If you are among the many Texas Countians who take long drives in April to see hillsides painted pink and white by flowering dogwood and redbud trees, fill your gas tank. The big bloom is on its way.
Dave Mayers, the conservation department’s fisheries regional supervisor in West Plains, says he saw dogwood blossoms starting to open March 25 while hunting mushrooms. (He found one morel.)
The peak blooming of Missouri’s state tree – the flowering dogwood -typically occurs in mid-April near the state’s southern border and reaches the state’s northern limit two to three weeks later. However, recent 80-degree temperatures have caused buds on some dogwood trees in central Missouri to crack open slightly. Meanwhile, the familiar yet indescribable purplish hue is beginning to show along redbud tree branches. With daytime highs forecast to be in the 70s and 80s across much of Missouri for most of the coming week, the main flowering-tree display could occur early this year.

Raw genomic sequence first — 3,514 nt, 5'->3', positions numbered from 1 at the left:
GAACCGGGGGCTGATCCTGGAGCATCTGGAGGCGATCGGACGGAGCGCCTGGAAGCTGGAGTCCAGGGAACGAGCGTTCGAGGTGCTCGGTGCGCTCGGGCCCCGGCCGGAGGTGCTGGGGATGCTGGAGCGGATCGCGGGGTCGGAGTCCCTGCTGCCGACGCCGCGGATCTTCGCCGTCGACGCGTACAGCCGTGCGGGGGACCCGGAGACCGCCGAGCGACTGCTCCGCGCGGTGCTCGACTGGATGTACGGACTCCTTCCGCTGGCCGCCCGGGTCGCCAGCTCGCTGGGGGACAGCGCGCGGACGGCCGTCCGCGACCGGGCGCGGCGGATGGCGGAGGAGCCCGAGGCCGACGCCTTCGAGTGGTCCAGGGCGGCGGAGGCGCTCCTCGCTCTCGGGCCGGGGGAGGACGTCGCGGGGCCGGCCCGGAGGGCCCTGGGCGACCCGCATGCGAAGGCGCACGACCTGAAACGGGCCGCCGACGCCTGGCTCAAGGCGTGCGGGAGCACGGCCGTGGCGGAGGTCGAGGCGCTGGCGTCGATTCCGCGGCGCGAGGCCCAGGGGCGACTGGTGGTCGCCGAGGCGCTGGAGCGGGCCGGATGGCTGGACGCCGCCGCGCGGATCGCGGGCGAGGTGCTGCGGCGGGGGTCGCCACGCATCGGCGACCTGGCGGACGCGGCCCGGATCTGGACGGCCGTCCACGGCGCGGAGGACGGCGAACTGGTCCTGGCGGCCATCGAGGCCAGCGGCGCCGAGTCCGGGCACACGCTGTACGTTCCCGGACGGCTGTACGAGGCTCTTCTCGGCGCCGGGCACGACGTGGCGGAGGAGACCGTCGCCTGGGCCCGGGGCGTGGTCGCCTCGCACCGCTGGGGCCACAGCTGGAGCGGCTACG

On the other hand, it is too early to count blossoms. Three years ago, weeks of balmy weather in late March and early April gave way to a freak freeze April 4 through 9. That Easter freeze hammered dogwood flowers and reduced acorn numbers for two years.
At the moment, however, Missouri’s redbud and dogwood prospects seem bright. Trees in urban settings normally bloom earlier than those in the wild, due to heat retention by asphalt and concrete. The following routes provide good viewing for those who want to see wild trees in bloom.
·Highway 19 between Montgomery City and Thayer.
·Highway 5 between Versailles and Gainesville.
·Highway 142 between Doniphan and Bakersfield.
·Highway 72 between Cape Girardeau and Rolla.
·Highway 63 between Columbia and Thayer.
·I-44 between Eureka and Rolla.
·Highway 50 between Eureka and Jefferson City.
·Highway 60 between Poplar Bluff and Springfield.
For more information about flowering trees in Missouri, visit www.mdc.mo.gov/8417.